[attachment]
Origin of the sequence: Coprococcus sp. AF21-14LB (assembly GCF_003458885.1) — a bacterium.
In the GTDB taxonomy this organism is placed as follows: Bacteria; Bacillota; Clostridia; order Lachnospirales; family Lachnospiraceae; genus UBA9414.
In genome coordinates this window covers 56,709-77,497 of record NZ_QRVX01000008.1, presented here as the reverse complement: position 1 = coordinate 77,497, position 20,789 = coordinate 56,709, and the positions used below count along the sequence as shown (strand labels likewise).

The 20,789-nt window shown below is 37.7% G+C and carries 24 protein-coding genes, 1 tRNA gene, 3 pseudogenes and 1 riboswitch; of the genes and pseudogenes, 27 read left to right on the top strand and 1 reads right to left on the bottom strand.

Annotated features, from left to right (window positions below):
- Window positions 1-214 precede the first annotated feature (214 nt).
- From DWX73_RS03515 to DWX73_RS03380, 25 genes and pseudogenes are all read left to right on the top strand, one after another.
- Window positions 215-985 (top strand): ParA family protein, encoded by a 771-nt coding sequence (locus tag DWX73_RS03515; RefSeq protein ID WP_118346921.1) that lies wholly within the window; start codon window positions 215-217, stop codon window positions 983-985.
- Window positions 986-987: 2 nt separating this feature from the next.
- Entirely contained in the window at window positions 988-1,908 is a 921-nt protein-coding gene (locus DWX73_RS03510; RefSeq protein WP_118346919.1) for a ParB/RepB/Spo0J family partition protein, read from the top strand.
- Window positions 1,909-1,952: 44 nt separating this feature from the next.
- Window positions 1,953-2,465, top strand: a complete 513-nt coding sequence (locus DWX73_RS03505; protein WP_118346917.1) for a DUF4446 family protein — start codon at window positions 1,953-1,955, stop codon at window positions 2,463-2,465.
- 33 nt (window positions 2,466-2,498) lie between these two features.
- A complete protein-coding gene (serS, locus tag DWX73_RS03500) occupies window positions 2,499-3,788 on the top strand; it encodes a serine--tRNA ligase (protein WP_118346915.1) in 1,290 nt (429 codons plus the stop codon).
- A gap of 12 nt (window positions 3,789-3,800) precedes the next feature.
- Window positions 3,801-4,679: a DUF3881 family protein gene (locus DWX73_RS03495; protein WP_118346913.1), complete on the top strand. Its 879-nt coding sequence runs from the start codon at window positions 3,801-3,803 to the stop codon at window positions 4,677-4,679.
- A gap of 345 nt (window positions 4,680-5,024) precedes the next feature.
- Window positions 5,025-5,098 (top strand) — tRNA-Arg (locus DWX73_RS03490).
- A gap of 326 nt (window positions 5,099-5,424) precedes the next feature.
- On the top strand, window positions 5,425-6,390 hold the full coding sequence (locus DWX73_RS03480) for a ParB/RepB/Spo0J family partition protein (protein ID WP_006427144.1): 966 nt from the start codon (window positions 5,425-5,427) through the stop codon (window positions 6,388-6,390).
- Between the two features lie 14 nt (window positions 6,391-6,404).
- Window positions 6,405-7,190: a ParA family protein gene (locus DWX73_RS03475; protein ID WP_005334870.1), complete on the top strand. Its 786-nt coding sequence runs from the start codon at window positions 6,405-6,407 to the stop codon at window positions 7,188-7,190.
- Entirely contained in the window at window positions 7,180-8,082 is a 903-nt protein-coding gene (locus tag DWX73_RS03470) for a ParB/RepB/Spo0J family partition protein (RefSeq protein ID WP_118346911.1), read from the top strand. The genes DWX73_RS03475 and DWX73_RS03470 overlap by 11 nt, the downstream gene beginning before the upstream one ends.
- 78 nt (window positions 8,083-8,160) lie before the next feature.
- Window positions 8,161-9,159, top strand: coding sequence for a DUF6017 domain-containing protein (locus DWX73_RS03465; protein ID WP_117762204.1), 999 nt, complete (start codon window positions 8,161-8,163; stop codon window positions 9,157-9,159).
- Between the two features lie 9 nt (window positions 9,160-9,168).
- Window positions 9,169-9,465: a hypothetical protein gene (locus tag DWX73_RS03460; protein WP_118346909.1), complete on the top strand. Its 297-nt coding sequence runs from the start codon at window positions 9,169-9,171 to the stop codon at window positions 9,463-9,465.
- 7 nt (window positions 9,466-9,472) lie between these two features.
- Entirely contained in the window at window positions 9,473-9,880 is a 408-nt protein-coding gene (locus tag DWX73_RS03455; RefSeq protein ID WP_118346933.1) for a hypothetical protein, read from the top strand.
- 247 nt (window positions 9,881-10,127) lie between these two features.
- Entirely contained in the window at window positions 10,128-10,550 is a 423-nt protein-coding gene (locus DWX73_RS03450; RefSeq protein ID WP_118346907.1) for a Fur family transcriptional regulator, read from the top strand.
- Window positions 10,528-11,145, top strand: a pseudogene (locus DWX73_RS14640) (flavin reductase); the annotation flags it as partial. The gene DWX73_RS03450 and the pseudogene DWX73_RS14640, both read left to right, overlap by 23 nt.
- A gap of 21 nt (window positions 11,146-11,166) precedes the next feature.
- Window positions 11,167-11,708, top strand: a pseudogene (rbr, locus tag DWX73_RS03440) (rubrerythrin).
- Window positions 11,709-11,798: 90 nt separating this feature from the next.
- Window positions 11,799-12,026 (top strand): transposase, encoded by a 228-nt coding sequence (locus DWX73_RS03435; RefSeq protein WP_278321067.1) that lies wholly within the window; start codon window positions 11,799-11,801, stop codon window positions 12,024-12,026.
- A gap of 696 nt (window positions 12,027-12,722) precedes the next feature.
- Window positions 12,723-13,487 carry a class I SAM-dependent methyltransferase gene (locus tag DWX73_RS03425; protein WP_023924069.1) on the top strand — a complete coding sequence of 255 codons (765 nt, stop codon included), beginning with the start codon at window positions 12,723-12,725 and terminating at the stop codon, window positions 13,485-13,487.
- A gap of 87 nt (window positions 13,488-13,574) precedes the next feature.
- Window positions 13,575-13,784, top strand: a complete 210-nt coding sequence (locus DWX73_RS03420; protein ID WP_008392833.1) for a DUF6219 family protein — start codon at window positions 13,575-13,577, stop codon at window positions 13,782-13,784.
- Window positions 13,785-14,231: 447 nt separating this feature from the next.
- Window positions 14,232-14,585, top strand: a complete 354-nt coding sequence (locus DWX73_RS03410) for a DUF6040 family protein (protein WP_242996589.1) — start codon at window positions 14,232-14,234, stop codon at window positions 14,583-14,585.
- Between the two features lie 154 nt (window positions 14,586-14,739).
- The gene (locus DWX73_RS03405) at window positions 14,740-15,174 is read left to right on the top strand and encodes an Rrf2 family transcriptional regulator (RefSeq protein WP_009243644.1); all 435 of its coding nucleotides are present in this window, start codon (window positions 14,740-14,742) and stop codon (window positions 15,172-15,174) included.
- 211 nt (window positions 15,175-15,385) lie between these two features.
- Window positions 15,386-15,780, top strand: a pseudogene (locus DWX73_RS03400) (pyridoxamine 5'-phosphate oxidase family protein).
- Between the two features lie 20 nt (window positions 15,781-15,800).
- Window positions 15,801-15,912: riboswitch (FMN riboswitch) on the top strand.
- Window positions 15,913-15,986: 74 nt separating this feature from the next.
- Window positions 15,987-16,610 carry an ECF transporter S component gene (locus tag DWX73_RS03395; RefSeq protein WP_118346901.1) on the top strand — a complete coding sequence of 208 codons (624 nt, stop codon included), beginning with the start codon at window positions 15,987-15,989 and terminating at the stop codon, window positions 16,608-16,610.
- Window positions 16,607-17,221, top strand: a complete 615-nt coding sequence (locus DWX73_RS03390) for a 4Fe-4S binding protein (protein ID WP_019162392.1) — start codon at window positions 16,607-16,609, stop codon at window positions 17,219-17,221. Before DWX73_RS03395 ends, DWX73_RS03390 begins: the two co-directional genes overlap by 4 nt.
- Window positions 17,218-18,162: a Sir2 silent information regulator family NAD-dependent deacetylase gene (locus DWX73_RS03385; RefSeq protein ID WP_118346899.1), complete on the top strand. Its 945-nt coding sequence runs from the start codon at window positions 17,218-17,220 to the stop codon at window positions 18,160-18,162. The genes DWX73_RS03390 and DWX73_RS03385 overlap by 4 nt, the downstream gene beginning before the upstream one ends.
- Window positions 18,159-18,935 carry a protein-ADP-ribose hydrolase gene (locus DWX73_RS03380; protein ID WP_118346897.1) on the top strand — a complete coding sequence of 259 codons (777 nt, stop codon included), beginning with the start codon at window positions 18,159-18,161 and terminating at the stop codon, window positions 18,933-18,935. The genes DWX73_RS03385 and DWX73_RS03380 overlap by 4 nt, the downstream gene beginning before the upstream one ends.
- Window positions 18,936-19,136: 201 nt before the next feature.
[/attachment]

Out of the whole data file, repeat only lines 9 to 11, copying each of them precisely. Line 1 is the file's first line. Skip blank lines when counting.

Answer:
- Window positions 986-987: 2 nt separating this feature from the next.
- Entirely contained in the window at window positions 988-1,908 is a 921-nt protein-coding gene (locus DWX73_RS03510; RefSeq protein WP_118346919.1) for a ParB/RepB/Spo0J family partition protein, read from the top strand.
- Window positions 1,909-1,952: 44 nt separating this feature from the next.